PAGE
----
Mingling with MINIs at Mosport
A day at the track is probably one of my favourite types of days at the "office." A day like this is usually significantly enhanced by some over-the-top fun vehicles to drive, and the company of my colleagues.
The vehicles available at a recent event I attended at the Driver Development Track (DDT) at Mosport just happened to be MINI Cooper John Cooper Works (JCW) cars. And they are a hoot to be behind the wheel of.
There are currently 5 JCW MINI models on the market. There's the original hatchback, the Clubman (with three doors), the convertible, and the recently launched coupe and roadster. Each of these JCW models has 208 horsepower under the hood and a 6-speed manual transmission. They feel like little go-karts taking on the turns, with the added benefit of airbags and traction control.
All of that is definitely a recipe for a good time.
I don't think I could ever tire of being on a closed circuit with professional instructors. Why? Because there is always something to learn. Regardless of how many -- or few -- times I get to go around, there are techniques to be built upon and skills to hone. Think about any kind of racing: Drivers never feel like they've taken enough laps or feel they could have done even better if they just had some more time or set up the corner a little more efficiently.
That's the beauty of the track: It's a closed course, and a controlled environment. If you screw up (knock on wood), you'll usually be in far less trouble than out on the open road. There's no oncoming traffic, nor are there pedestrians. While I know some women are apprehensive to participate in a track day, I assure you it's not as scary as you think.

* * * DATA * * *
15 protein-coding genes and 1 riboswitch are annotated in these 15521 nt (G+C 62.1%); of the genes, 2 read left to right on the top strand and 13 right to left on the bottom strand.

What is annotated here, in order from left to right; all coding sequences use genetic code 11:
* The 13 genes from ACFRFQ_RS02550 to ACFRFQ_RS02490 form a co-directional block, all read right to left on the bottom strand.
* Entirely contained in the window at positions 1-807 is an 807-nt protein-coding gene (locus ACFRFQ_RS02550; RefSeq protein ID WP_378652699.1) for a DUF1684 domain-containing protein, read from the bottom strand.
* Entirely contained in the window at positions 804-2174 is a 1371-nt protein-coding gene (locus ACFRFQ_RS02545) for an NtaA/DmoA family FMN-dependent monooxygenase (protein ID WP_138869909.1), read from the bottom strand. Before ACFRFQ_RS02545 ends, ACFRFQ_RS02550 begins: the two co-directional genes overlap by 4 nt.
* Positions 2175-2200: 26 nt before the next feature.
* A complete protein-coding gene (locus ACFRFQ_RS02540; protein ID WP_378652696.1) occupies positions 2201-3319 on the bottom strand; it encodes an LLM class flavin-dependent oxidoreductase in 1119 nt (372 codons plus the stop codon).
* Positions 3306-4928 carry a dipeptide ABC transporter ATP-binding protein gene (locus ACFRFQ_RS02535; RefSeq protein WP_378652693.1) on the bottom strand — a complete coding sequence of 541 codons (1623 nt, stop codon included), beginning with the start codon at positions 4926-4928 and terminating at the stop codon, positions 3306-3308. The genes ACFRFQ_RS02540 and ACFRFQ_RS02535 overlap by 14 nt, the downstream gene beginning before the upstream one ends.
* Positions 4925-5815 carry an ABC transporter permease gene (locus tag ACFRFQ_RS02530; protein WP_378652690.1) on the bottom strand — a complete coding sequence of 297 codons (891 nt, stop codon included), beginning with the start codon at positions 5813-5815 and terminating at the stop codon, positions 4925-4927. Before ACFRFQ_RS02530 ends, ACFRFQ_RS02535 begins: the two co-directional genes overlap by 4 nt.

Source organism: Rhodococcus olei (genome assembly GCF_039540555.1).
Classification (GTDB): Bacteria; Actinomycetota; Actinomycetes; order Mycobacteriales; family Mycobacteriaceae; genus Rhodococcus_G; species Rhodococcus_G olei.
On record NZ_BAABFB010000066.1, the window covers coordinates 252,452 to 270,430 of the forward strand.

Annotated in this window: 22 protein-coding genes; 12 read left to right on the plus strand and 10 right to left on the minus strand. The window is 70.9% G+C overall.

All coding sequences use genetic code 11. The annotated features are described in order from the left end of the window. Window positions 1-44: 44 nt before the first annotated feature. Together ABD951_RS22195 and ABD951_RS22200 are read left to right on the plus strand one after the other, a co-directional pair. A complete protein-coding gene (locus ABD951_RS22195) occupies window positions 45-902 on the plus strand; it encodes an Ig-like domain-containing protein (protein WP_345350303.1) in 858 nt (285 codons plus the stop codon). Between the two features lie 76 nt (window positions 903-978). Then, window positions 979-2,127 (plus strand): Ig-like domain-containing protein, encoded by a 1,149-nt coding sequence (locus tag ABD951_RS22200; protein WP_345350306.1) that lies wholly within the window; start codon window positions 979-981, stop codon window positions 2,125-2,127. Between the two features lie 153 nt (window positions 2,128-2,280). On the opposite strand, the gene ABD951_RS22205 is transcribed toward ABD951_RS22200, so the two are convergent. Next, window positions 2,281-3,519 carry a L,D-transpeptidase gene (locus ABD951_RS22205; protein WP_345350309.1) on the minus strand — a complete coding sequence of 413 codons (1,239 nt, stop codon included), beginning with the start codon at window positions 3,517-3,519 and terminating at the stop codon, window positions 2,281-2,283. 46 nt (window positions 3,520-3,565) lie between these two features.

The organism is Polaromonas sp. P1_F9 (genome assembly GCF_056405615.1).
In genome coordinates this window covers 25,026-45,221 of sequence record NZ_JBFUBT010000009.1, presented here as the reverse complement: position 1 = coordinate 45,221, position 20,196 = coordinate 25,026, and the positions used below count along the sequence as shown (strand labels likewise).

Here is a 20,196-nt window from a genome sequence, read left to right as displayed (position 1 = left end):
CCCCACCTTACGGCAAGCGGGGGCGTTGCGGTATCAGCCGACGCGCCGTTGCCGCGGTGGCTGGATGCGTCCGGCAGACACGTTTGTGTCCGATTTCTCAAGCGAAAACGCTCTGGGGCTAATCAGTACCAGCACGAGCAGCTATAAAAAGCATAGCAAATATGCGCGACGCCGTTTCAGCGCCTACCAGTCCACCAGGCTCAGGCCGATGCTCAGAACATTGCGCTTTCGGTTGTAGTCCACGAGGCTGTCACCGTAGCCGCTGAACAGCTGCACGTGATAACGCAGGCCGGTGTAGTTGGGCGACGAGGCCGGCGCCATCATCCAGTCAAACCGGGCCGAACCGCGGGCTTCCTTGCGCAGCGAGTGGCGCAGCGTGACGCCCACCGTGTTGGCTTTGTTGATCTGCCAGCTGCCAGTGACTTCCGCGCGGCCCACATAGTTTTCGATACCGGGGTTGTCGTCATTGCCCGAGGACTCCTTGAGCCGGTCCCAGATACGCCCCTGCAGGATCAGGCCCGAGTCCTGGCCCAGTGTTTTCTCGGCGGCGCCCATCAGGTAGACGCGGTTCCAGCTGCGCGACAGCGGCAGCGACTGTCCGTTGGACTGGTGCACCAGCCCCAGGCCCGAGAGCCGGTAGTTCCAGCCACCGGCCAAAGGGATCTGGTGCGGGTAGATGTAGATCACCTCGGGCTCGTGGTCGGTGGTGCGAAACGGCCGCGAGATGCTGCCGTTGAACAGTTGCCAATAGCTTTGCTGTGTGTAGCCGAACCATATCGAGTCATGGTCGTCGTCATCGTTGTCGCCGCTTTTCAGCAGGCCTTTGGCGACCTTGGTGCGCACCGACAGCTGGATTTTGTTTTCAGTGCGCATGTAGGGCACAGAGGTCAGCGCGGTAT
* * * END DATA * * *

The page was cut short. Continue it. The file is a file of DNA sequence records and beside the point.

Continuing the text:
There can be a slight intimidation factor, especially if you're a first-timer, but keep in mind that everyone is there to learn. Furthermore, a good track day with a good instructor will give you lots of guidance and help you feel at ease -- or at least you should try to feel at ease! Speeds generally increase throughout the day, not because instructors want to push and push, but because you will feel more comfortable and willing to take a little more risk as the day progresses.
Trust me, it's an amazing feeling when you have a great lap and say to yourself: "Wow! I just did that? That's pretty awesome."
Another component to track days, other than great cars, is the company.
A good friend of mine, Brian Makse, is a championship-winning racer. He's also an auto journalist and we like to pair up when we're on these kinds of events. When I'm not concentrating on the proper line I'm supposed to take, we're laughing our heads off or making silly jokes. On press events, we are always partnered up; that's why there are two people in a car. Safety in numbers, right?!
Learning is supposed to be fun, and it is. That further adds to the dynamic of a track day.